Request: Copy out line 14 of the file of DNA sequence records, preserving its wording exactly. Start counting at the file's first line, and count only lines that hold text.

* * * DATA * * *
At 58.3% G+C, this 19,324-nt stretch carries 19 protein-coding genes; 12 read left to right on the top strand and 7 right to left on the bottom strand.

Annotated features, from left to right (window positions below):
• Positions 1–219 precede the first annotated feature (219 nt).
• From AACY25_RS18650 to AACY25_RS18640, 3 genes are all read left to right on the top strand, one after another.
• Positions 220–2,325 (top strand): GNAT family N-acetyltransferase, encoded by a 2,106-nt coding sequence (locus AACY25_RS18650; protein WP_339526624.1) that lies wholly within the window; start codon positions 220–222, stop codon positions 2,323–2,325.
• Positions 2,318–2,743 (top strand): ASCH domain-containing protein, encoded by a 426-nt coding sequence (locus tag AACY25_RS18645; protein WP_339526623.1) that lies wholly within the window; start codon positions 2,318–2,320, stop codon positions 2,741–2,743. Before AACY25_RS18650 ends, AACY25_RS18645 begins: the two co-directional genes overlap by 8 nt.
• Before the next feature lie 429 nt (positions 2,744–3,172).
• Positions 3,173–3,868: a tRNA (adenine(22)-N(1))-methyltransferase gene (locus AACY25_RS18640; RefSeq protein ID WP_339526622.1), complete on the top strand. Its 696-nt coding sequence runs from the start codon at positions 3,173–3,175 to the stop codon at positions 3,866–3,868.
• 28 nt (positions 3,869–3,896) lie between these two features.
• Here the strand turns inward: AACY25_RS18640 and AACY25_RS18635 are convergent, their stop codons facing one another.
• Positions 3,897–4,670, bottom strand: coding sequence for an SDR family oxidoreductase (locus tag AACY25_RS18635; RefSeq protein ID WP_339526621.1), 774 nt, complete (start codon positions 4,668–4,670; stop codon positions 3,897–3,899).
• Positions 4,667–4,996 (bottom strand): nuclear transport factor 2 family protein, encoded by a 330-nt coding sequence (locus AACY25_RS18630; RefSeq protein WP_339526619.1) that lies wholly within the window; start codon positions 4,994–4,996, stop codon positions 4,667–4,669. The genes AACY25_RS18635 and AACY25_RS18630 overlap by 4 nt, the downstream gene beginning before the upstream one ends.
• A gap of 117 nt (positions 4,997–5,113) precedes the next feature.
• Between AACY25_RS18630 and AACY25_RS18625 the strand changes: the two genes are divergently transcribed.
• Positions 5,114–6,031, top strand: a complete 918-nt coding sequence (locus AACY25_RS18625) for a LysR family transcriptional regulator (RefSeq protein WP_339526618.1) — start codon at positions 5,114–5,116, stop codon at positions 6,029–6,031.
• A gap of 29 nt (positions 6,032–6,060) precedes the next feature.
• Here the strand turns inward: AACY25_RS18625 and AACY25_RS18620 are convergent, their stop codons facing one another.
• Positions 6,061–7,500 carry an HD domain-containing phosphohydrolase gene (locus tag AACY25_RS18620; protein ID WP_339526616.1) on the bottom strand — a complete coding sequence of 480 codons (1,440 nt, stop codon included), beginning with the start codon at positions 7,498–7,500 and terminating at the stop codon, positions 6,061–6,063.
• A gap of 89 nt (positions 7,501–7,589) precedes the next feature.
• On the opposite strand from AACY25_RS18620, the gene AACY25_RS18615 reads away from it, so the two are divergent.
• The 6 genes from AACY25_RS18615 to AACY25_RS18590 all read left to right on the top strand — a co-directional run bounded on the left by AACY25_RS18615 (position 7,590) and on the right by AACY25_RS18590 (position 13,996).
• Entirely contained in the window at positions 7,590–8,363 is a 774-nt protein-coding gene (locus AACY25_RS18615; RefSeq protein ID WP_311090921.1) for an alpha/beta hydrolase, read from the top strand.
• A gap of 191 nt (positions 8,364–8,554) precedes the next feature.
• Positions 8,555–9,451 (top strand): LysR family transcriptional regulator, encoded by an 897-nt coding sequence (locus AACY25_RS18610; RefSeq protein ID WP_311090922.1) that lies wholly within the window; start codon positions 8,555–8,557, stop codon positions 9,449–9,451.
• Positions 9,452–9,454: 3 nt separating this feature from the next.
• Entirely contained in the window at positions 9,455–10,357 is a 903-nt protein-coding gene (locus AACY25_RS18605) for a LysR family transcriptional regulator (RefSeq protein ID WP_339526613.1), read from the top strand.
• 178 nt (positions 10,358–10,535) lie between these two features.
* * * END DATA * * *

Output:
• Between AACY25_RS18630 and AACY25_RS18625 the strand changes: the two genes are divergently transcribed.